Koala photographed in Fox Gully October 2009

MEG is working with BCC Habitat Brisbane, First Contact, Mt Gravatt District Historical Society, Cr Krista Adams and other  local stakeholders to plan the restoration of Mt Gravatt Outlook to maximise the experience for visitors.

The focus for MEG is engaging visitors, both local and tourists, with a powerful environmental, cultural/historical experience through development of the distant city and river vistas while experincing the colours and scents of our local wildflowers, calls of King Parrots, the flash of colour as Imperial Hairstreaks cluster in the Acacias and the buzz of discovering a Koala asleep in a Tallowwood.

Our research of local plants and wildlife – Flora & Fauna of Mt Gravatt Reserve by Sue Jones & Michael Fox, combined with our bush restoration experience allows us to see huge potential in thoughtful development of the Scenic Outlook with the objectives of:

  • developing habitat to attact and support the complex community of Koalas, Sugar Gliders, birds, butterflies and insects;
  • reducing the spread of weeds through-out the Reserve and the wider Bulimba Creek catchment by effective bush restoration at the Outlook;
  • reducing ongoing BCC maintenance costs by use of best practice bushcare techniques; and
  • improving public safety by reducing risk of injury on steep slopes.

The following is an extract from Mike’s comments on the Mt Gravatt Outlook Reserve Draft Land Management Plan June 2008.

Scenic Amenity

  • Scenic amenity is an important component of the ongoing community and tourism value of the Outlook. With the development of the kiosk/café at the Summit Mt Gravatt will easily rival Mt Coot-tha as a visitor attraction. The unique indigenous cultural aspects combined with similar views and the excellent track network which, unlike Mt Coot-tha, will be directly accessible from the kiosk/café – a significant issue for tourists.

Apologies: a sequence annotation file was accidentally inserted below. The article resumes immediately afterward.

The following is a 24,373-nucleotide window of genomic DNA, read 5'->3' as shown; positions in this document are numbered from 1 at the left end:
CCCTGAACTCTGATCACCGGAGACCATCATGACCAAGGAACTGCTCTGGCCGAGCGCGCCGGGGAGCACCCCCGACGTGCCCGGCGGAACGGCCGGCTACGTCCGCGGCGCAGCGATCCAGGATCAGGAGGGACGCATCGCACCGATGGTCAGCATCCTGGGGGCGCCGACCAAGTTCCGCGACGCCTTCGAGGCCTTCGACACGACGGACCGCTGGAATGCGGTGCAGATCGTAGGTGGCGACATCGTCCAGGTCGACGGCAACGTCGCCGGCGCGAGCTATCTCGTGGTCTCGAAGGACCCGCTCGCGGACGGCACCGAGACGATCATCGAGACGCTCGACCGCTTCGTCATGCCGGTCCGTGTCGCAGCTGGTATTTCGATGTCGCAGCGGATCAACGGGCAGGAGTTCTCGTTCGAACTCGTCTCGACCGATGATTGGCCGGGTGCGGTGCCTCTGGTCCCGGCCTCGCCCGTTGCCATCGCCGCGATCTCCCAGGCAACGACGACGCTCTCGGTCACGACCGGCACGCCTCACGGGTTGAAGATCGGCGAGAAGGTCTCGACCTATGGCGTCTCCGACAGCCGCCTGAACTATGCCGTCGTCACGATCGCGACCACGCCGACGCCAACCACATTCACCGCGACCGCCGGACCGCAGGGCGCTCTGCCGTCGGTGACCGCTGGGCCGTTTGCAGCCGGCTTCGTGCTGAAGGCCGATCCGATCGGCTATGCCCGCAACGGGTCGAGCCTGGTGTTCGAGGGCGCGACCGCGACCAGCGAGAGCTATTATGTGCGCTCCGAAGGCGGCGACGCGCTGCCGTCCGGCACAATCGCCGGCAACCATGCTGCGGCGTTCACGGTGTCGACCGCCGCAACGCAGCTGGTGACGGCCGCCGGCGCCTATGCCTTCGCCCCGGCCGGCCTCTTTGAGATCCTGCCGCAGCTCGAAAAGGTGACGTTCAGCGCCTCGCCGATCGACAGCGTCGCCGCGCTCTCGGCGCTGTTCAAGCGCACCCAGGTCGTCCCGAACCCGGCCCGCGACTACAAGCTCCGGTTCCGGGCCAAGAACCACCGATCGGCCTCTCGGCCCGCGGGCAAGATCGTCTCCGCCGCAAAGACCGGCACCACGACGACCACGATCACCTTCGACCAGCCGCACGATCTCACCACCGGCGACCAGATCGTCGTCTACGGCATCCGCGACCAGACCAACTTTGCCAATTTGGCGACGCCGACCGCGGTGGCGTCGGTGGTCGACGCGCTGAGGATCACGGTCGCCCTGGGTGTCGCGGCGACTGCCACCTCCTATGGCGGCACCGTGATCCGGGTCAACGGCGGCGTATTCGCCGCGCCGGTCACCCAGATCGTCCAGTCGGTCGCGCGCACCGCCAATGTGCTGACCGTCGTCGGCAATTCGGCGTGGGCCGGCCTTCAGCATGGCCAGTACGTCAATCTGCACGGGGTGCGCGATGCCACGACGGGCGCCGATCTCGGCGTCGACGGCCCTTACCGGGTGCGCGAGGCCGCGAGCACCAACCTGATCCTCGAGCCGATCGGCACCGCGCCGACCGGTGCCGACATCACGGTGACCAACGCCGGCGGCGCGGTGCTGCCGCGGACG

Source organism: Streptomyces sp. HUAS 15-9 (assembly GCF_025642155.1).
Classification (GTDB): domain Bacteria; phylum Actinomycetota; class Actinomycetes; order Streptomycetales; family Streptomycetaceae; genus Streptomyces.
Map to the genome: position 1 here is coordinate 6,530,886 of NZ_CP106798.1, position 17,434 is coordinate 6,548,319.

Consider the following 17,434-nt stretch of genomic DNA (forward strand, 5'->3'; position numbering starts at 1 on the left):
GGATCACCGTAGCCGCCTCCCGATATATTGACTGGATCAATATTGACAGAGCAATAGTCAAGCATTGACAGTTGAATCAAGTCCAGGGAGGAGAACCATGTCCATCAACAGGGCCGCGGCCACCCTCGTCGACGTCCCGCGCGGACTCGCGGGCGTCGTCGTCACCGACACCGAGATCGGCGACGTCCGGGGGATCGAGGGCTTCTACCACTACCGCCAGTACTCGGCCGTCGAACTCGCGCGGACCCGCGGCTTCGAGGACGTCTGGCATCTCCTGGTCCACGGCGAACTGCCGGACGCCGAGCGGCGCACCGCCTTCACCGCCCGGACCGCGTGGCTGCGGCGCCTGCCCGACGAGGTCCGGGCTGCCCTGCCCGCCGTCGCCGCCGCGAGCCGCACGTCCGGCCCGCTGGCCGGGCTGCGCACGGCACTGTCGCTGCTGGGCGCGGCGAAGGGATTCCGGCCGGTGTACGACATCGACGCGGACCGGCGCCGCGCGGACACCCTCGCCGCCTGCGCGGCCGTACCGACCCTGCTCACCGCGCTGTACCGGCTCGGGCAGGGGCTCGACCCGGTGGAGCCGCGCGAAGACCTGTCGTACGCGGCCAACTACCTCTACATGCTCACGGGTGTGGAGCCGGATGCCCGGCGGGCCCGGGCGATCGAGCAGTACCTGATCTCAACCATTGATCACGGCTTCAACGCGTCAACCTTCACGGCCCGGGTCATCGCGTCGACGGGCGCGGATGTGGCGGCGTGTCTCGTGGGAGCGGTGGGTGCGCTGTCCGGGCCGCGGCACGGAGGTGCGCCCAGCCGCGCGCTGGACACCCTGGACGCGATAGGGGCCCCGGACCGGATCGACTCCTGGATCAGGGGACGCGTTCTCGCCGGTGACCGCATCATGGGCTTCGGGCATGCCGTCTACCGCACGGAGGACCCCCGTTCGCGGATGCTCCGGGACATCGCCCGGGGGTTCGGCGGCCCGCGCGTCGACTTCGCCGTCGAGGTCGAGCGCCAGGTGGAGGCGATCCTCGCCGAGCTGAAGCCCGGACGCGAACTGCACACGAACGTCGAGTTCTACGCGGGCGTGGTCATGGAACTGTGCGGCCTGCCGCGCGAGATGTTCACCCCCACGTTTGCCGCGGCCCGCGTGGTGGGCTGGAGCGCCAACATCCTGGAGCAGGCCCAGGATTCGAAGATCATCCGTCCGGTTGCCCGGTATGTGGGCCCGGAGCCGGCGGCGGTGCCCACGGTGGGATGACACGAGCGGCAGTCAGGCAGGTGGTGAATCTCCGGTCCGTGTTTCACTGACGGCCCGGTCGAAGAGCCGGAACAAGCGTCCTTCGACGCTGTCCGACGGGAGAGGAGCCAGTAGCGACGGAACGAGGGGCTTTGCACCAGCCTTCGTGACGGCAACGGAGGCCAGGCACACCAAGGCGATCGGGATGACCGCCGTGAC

• The only explicit management guidelines provided, appear to be the arrows marked on the Significant Viewpoint Plan (Appendix Six). Another very important aspect of visual amenity is the actual vegetation adjoining the Summit. Currently this area is over grown with unsightly weeds. See Attachment C.
  • Long term enhancement of scenic amenity would be strengthened and maintenance costs reduced by:
    • Inclusion on the site map of specific areas where vegetation height is managed to allow views of CBD and mountains.
    • Specification of those areas as conservation buffer zones to be restored with suitable low growth plants indigenous to the Reserve. Plants for consideration include Smilax Australis (Barbed Wire Vine/Wait-awhile) and Bursaria spinosa (Prickly pine) which have attractive flowers, provide rare habitat for smaller native birds and as the names suggest discourage undesirable incursion by visitors.
    • Provide priority status for ongoing budget decisions by classifying these buffer zones as Recreational facilities ie. maintaining attractive visual amenity and attracting our beautiful native birds and butterflies into close proximity with visitors.
    • Provision of well restored buffer zones will also provide significant protection for the core conservation areas of bushland by dramatically reducing the edge effect of development.